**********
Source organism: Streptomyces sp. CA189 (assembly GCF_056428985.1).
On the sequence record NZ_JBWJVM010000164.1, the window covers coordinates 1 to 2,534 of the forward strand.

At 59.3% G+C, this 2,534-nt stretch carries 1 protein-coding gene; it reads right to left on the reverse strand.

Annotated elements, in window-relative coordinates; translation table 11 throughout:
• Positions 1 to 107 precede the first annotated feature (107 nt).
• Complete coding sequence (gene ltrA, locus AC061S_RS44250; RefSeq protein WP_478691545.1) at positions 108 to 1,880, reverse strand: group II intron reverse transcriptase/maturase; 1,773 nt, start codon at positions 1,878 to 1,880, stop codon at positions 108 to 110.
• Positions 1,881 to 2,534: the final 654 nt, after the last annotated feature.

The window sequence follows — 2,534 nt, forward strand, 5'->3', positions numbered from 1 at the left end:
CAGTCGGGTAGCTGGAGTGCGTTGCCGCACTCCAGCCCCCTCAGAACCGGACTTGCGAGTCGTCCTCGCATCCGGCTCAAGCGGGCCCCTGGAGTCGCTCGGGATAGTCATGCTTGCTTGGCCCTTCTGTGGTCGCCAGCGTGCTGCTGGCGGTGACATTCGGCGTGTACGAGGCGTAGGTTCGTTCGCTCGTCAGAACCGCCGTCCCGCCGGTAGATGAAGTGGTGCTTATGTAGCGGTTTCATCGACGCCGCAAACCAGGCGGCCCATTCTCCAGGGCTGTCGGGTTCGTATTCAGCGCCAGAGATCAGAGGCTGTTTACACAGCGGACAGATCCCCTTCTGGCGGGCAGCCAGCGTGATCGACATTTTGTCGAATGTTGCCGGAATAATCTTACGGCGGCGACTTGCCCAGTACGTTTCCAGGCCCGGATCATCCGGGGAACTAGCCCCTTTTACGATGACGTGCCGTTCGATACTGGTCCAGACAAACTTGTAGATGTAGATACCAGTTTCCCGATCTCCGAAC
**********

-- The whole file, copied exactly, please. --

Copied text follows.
Source organism: Streptomyces sp. CA189 (assembly GCF_056428985.1).
On the sequence record NZ_JBWJVM010000164.1, the window covers coordinates 1 to 2,534 of the forward strand.

At 59.3% G+C, this 2,534-nt stretch carries 1 protein-coding gene; it reads right to left on the reverse strand.

Annotated elements, in window-relative coordinates; translation table 11 throughout:
• Positions 1 to 107 precede the first annotated feature (107 nt).
• Complete coding sequence (gene ltrA, locus AC061S_RS44250; RefSeq protein WP_478691545.1) at positions 108 to 1,880, reverse strand: group II intron reverse transcriptase/maturase; 1,773 nt, start codon at positions 1,878 to 1,880, stop codon at positions 108 to 110.
• Positions 1,881 to 2,534: the final 654 nt, after the last annotated feature.

The window sequence follows — 2,534 nt, forward strand, 5'->3', positions numbered from 1 at the left end:
CAGTCGGGTAGCTGGAGTGCGTTGCCGCACTCCAGCCCCCTCAGAACCGGACTTGCGAGTCGTCCTCGCATCCGGCTCAAGCGGGCCCCTGGAGTCGCTCGGGATAGTCATGCTTGCTTGGCCCTTCTGTGGTCGCCAGCGTGCTGCTGGCGGTGACATTCGGCGTGTACGAGGCGTAGGTTCGTTCGCTCGTCAGAACCGCCGTCCCGCCGGTAGATGAAGTGGTGCTTATGTAGCGGTTTCATCGACGCCGCAAACCAGGCGGCCCATTCTCCAGGGCTGTCGGGTTCGTATTCAGCGCCAGAGATCAGAGGCTGTTTACACAGCGGACAGATCCCCTTCTGGCGGGCAGCCAGCGTGATCGACATTTTGTCGAATGTTGCCGGAATAATCTTACGGCGGCGACTTGCCCAGTACGTTTCCAGGCCCGGATCATCCGGGGAACTAGCCCCTTTTACGATGACGTGCCGTTCGATACTGGTCCAGACAAACTTGTAGATGTAGATACCAGTTTCCCGATCTCCGAAC